Comet is at the intersection of 2 trends. Put the 2 trends together and you have a compelling case for why the time is now right for comet.
Trend 1: The time spent on a single web page is increasing
It doesn’t take a lot to demonstrate this trend: Ajax-y web pages existed before the coining of the term, but only in pockets. Today it is a standard part of every “web2.0″ startup’s buzzword compliance list.
As the use of Ajax increases, so does the time people spend on a page without navigating to a new page increases. It’s been noted many times that Ajax means the death of the ‘page-view’ model of how successful a website is.
Through hours of painstaking research into the growth of Ajax on the web, it’s possible to create the following graph:
Trend 2: Pages are becoming more dynamic
There are a number of features that feed into this trend. The first is that websites are becoming smarter and smarter. We are now able to do things with websites that we didn’t think possible 10 years ago, like office suites and multi-player games.
The second, perhaps more important trend is the growth of the social side of the web. The web used to be somewhere you looked up recipes, now it’s a place where cooks create social networks to comment on what they’re cooking, who they got the recipe from and how it turned out.
It’s easy to see that the half-life of the text on a page is going down. From Facebook news feeds to blog posts and ratings sites, the content of the web is changing faster than ever.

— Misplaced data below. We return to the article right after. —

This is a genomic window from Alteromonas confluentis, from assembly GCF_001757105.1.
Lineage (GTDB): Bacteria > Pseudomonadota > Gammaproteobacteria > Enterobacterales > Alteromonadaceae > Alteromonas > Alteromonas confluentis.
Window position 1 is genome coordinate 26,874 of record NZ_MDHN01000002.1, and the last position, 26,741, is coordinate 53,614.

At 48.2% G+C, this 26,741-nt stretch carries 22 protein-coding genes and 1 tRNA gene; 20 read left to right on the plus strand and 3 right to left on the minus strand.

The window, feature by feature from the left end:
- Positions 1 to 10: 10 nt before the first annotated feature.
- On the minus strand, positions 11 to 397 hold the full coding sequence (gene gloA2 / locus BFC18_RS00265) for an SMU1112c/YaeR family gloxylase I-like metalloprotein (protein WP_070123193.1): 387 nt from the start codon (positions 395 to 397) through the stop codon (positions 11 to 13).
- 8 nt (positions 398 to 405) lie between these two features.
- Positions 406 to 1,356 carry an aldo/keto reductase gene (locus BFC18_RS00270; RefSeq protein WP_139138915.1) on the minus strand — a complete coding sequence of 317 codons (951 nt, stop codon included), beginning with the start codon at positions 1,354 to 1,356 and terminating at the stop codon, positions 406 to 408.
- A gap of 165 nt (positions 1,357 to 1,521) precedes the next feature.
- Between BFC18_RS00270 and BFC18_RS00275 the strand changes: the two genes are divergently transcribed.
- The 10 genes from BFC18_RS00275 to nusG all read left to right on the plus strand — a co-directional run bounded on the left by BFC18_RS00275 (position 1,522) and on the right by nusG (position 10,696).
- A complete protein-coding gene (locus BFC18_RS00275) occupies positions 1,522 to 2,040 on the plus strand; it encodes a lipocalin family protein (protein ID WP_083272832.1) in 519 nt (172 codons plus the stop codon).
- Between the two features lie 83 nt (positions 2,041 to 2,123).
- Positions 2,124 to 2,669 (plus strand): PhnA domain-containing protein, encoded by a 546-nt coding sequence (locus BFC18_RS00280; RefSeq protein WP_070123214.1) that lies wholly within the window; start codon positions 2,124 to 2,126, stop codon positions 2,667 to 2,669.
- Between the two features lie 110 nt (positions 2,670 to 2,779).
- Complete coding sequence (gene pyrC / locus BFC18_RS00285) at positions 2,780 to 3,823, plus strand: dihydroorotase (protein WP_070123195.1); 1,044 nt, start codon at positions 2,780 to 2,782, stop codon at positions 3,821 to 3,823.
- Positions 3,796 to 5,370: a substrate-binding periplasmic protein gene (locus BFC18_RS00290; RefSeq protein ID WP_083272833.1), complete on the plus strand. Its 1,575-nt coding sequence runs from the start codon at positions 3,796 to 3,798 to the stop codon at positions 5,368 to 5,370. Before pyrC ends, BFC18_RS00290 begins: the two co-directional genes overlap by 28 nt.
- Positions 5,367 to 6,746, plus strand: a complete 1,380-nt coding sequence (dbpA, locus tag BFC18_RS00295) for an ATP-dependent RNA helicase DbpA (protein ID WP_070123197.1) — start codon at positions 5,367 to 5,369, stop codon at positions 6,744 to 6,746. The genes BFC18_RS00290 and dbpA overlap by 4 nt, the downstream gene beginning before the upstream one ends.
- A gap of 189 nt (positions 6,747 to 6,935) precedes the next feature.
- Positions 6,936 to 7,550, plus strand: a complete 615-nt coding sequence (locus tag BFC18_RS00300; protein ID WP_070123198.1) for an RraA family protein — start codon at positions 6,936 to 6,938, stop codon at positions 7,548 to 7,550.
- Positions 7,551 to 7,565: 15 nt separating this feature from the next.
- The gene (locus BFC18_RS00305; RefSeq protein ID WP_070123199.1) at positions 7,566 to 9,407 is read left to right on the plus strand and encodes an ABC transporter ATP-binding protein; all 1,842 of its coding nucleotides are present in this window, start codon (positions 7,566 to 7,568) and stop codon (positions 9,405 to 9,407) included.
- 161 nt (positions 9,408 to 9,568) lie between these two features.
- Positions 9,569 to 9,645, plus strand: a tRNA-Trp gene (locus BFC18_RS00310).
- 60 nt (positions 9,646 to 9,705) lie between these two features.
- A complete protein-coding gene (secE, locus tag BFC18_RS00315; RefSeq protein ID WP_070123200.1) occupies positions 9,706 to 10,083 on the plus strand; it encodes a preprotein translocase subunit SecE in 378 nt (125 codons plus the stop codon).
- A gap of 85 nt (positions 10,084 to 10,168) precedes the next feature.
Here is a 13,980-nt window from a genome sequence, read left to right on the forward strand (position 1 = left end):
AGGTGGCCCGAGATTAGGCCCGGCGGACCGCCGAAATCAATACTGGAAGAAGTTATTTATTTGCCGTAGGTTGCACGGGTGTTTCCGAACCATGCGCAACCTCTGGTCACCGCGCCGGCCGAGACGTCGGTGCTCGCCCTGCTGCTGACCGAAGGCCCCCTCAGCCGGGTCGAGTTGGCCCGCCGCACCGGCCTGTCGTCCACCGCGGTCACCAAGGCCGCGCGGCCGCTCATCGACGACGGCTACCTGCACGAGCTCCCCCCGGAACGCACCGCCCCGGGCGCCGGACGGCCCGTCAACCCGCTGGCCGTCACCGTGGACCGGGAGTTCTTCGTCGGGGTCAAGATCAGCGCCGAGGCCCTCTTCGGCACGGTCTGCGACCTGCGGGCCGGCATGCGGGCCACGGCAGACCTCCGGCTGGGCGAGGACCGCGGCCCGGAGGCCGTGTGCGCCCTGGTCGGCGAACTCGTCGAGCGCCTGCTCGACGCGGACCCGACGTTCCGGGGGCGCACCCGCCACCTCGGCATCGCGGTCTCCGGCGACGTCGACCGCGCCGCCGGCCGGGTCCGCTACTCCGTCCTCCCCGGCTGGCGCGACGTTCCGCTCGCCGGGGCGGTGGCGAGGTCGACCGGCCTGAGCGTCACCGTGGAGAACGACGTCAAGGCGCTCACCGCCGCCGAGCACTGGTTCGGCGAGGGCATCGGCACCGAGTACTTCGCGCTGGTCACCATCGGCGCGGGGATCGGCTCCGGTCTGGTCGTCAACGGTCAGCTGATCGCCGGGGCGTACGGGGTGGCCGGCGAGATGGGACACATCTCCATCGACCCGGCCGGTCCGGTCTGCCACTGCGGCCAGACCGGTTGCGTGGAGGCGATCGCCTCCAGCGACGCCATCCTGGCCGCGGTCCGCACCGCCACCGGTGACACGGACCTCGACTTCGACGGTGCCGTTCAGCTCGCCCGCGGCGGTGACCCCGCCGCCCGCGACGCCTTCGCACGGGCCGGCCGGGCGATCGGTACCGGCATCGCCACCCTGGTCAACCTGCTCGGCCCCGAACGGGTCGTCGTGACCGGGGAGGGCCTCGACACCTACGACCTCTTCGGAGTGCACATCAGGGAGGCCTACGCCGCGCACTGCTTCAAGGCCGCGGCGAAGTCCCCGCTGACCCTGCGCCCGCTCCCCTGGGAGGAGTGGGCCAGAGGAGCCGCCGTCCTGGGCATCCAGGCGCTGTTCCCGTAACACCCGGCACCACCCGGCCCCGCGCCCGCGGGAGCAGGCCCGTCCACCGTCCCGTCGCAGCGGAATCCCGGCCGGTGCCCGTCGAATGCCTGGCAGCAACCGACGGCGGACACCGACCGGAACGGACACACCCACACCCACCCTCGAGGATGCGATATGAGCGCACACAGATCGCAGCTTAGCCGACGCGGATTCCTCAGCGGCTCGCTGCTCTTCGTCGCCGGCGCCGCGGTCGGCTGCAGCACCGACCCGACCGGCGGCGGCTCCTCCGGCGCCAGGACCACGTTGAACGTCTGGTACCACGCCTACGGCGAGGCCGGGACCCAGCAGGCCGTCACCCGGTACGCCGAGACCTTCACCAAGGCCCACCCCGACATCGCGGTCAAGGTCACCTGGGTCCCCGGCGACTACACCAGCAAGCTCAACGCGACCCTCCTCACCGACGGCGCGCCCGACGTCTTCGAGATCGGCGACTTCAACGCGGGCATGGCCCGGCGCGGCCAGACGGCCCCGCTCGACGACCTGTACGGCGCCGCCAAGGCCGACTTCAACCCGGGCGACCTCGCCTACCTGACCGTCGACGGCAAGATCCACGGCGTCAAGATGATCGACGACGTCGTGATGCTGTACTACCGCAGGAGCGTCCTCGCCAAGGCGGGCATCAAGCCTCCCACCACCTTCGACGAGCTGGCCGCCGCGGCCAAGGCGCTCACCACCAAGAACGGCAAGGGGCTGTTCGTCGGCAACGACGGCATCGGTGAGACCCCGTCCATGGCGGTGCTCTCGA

Again, through hours of painstaking research into the half-life of web pages it’s possible to derive the following graph:
The Growth of Comet
It’s easy to see why comet is such a sure bet. On one hand we’re spending longer and longer on a single page, but on the other hand the chance that the page we’re looking at has changed on the server is going up. Clearly we need a simple, asynchronous, low latency way to update pages. Comet is the answer because it lets you do just that.
As final proof, through hours of painstaking cutting and pasting of the graphs above, we can create the ultimate executive proof of the growing need for comet:
Clearly the crossover point for any web page will be different. For chat sites like Meebo, the crossover happened years ago. For office suites that allow parallel editing, the crossover has also already happened. Sites covering live events are next in accepting comet, and it won’t be long before news feeds in social networks start dynamically updating too.
Comet isn’t going to evolve to be used on every web page on the Internet, but it is going to find its way into places that we’ve not thought of yet. 15 years of plain HTTP request/response has taught us to think in terms of static pages that don’t change by themselves too much. Comet lets us treat the web as a network of people interacting more naturally than they can behind a request/response barrier.